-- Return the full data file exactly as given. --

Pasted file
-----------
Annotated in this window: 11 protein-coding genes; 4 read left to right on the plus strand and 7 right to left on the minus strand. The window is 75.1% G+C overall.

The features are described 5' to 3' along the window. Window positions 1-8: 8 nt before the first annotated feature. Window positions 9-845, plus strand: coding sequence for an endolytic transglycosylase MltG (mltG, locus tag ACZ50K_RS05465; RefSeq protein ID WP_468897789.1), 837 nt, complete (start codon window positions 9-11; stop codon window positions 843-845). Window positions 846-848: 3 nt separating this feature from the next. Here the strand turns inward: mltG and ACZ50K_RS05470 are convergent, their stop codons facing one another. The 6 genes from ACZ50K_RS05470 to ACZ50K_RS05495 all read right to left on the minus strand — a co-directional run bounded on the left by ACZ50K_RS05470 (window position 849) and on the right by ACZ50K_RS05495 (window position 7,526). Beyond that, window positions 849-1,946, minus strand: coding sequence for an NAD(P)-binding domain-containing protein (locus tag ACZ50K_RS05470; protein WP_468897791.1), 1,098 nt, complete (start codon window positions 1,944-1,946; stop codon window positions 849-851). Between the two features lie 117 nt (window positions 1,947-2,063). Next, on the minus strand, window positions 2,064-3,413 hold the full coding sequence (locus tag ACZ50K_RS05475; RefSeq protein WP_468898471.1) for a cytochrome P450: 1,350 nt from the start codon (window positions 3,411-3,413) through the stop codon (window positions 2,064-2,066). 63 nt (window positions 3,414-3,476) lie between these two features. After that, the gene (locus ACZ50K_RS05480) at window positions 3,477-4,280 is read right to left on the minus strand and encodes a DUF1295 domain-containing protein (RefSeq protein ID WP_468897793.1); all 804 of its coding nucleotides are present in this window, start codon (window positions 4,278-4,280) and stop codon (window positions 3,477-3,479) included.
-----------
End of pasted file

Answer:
Annotated in this window: 11 protein-coding genes; 4 read left to right on the plus strand and 7 right to left on the minus strand. The window is 75.1% G+C overall.

The features are described 5' to 3' along the window. Window positions 1-8: 8 nt before the first annotated feature. Window positions 9-845, plus strand: coding sequence for an endolytic transglycosylase MltG (mltG, locus tag ACZ50K_RS05465; RefSeq protein ID WP_468897789.1), 837 nt, complete (start codon window positions 9-11; stop codon window positions 843-845). Window positions 846-848: 3 nt separating this feature from the next. Here the strand turns inward: mltG and ACZ50K_RS05470 are convergent, their stop codons facing one another. The 6 genes from ACZ50K_RS05470 to ACZ50K_RS05495 all read right to left on the minus strand — a co-directional run bounded on the left by ACZ50K_RS05470 (window position 849) and on the right by ACZ50K_RS05495 (window position 7,526). Beyond that, window positions 849-1,946, minus strand: coding sequence for an NAD(P)-binding domain-containing protein (locus tag ACZ50K_RS05470; protein WP_468897791.1), 1,098 nt, complete (start codon window positions 1,944-1,946; stop codon window positions 849-851). Between the two features lie 117 nt (window positions 1,947-2,063). Next, on the minus strand, window positions 2,064-3,413 hold the full coding sequence (locus tag ACZ50K_RS05475; RefSeq protein WP_468898471.1) for a cytochrome P450: 1,350 nt from the start codon (window positions 3,411-3,413) through the stop codon (window positions 2,064-2,066). 63 nt (window positions 3,414-3,476) lie between these two features. After that, the gene (locus ACZ50K_RS05480) at window positions 3,477-4,280 is read right to left on the minus strand and encodes a DUF1295 domain-containing protein (RefSeq protein ID WP_468897793.1); all 804 of its coding nucleotides are present in this window, start codon (window positions 4,278-4,280) and stop codon (window positions 3,477-3,479) included.